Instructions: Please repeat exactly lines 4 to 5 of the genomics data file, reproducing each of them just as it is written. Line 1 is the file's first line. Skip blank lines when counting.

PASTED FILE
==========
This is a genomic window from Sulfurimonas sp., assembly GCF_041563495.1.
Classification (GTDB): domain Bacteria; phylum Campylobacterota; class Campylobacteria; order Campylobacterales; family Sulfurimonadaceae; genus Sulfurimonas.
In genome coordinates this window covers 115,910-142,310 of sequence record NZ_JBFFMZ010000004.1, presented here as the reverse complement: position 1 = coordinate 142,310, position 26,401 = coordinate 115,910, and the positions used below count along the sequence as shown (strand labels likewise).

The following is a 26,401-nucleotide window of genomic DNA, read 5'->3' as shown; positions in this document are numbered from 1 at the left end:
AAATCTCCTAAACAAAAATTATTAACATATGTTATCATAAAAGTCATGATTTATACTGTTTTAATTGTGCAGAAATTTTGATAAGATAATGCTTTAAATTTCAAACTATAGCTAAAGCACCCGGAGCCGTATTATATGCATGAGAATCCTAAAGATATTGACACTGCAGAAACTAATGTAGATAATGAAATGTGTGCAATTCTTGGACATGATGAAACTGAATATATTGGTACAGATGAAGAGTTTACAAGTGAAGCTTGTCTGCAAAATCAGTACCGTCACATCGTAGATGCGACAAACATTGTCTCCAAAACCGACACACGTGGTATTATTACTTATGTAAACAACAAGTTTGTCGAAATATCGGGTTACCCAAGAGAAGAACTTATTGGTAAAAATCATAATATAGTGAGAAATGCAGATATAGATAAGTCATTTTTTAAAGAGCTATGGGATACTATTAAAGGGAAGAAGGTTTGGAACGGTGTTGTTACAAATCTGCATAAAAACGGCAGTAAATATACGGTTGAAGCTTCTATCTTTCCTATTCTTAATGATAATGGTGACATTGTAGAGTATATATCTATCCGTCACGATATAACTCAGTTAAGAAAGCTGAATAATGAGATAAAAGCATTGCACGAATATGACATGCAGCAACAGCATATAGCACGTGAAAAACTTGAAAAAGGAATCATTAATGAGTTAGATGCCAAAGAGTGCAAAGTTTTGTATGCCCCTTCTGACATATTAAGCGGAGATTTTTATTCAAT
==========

The following is a 26,401-nucleotide window of genomic DNA, read 5'->3' as shown; positions in this document are numbered from 1 at the left end:
AAATCTCCTAAACAAAAATTATTAACATATGTTATCATAAAAGTCATGATTTATACTGTTTTAATTGTGCAGAAATTTTGATAAGATAATGCTTTAAATTTCAAACTATAGCTAAAGCACCCGGAGCCGTATTATATGCATGAGAATCCTAAAGATATTGACACTGCAGAAACTAATGTAGATAATGAAATGTGTGCAATTCTTGGACATGATGAAACTGAATATATTGGTACAGATGAAGAGTTTACAAGTGAAGCTTGTCTGCAAAATCAGTACCGTCACATCGTAGATGCGACAAACATTGTCTCCAAAACCGACACACGTGGTATTATTACTTATGTAAACAACAAGTTTGTCGAAATATCGGGTTACCCAAGAGAAGAACTTATTGGTAAAAATCATAATATAGTGAGAAATGCAGATATAGATAAGTCATTTTTTAAAGAGCTATGGGATACTATTAAAGGGAAGAAGGTTTGGAACGGTGTTGTTACAAATCTGCATAAAAACGGCAGTAAATATACGGTTGAAGCTTCTATCTTTCCTATTCTTAATGATAATGGTGACATTGTAGAGTATATATCTATCCGTCACGATATAACTCAGTTAAGAAAGCTGAATAATGAGATAAAAGCATTGCACGAATATGACATGCAGCAACAGCATATAGCACGTGAAAAACTTGAAAAAGGAATCATTAATGAGTTAGATGCCAAAGAGTGCAAAGTTTTGTATGCCCCTTCTGACATATTAAGCGGAGATTTTTATTCAAT